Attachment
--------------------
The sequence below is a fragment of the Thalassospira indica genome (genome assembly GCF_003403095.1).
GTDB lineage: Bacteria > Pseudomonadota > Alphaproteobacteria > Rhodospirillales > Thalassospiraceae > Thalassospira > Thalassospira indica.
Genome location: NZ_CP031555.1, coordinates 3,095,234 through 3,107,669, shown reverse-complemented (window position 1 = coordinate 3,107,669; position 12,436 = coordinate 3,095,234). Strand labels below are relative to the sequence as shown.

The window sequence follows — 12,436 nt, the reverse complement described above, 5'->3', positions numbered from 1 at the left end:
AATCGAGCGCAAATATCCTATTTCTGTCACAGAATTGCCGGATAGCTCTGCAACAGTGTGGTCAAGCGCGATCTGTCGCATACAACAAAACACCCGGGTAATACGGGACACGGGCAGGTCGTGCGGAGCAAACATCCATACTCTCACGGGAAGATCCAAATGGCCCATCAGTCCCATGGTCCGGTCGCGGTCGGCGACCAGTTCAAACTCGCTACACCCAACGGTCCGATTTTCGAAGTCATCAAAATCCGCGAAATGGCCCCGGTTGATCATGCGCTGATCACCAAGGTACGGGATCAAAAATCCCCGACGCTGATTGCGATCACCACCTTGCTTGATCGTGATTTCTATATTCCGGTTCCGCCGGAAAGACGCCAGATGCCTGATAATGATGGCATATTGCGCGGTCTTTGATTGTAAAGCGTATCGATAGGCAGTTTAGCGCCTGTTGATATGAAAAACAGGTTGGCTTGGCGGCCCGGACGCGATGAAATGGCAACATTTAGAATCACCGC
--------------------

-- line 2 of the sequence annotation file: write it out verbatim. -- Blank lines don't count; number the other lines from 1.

GTDB lineage: Bacteria > Pseudomonadota > Alphaproteobacteria > Rhodospirillales > Thalassospiraceae > Thalassospira > Thalassospira indica.